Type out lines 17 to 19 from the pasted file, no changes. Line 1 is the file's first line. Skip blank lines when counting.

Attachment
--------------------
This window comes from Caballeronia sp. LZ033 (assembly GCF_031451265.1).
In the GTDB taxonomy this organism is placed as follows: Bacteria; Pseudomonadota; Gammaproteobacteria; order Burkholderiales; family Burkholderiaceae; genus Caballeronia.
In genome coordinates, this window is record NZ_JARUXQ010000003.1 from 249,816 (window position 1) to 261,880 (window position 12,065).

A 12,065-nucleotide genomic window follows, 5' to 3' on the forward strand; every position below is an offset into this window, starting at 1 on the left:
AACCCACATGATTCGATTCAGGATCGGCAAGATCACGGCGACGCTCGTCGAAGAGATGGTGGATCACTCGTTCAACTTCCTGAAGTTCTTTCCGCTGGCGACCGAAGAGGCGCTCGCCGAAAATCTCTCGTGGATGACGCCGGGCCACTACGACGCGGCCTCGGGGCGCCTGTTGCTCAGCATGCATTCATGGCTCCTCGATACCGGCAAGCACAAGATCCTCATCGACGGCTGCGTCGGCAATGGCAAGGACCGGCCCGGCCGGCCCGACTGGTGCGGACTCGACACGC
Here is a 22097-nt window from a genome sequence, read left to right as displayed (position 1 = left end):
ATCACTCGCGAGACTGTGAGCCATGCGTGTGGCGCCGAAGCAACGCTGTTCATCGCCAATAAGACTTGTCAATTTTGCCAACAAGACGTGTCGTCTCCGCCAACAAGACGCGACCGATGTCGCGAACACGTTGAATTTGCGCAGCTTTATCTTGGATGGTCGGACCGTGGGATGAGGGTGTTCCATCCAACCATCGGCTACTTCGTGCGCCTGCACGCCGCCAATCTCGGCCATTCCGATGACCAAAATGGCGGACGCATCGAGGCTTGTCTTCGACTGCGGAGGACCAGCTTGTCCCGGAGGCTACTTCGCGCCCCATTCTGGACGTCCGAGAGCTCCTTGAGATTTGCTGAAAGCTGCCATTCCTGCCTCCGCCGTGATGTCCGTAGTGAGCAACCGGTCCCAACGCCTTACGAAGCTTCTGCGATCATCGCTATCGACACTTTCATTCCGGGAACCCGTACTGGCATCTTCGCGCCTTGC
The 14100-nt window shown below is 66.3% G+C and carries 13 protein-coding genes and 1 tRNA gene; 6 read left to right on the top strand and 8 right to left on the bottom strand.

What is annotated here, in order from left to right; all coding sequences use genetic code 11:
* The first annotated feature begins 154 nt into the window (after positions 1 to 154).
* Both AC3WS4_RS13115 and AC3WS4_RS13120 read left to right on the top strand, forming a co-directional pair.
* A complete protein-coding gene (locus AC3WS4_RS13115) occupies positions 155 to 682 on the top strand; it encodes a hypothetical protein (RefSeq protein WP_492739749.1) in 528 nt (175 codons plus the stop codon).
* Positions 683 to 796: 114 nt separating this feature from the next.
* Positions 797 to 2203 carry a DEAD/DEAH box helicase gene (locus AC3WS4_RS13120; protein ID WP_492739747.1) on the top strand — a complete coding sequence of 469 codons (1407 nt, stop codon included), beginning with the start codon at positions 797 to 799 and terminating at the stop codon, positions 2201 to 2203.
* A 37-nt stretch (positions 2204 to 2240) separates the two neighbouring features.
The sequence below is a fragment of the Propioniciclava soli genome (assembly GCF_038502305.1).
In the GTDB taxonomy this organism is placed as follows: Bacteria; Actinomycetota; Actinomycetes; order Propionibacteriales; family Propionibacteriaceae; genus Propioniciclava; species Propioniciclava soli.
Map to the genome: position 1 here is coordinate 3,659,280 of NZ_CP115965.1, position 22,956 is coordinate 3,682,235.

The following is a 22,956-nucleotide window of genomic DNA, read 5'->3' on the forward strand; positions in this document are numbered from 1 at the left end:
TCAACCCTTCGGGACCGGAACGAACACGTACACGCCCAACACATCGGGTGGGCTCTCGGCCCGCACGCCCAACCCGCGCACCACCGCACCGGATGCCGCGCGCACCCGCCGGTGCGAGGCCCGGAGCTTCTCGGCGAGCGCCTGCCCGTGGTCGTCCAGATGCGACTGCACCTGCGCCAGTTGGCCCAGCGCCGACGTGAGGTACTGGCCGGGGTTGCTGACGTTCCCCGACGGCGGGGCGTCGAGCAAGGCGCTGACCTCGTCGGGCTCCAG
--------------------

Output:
In the GTDB taxonomy this organism is placed as follows: Bacteria; Actinomycetota; Actinomycetes; order Propionibacteriales; family Propionibacteriaceae; genus Propioniciclava; species Propioniciclava soli.
Map to the genome: position 1 here is coordinate 3,659,280 of NZ_CP115965.1, position 22,956 is coordinate 3,682,235.

The following is a 22,956-nucleotide window of genomic DNA, read 5'->3' on the forward strand; positions in this document are numbered from 1 at the left end: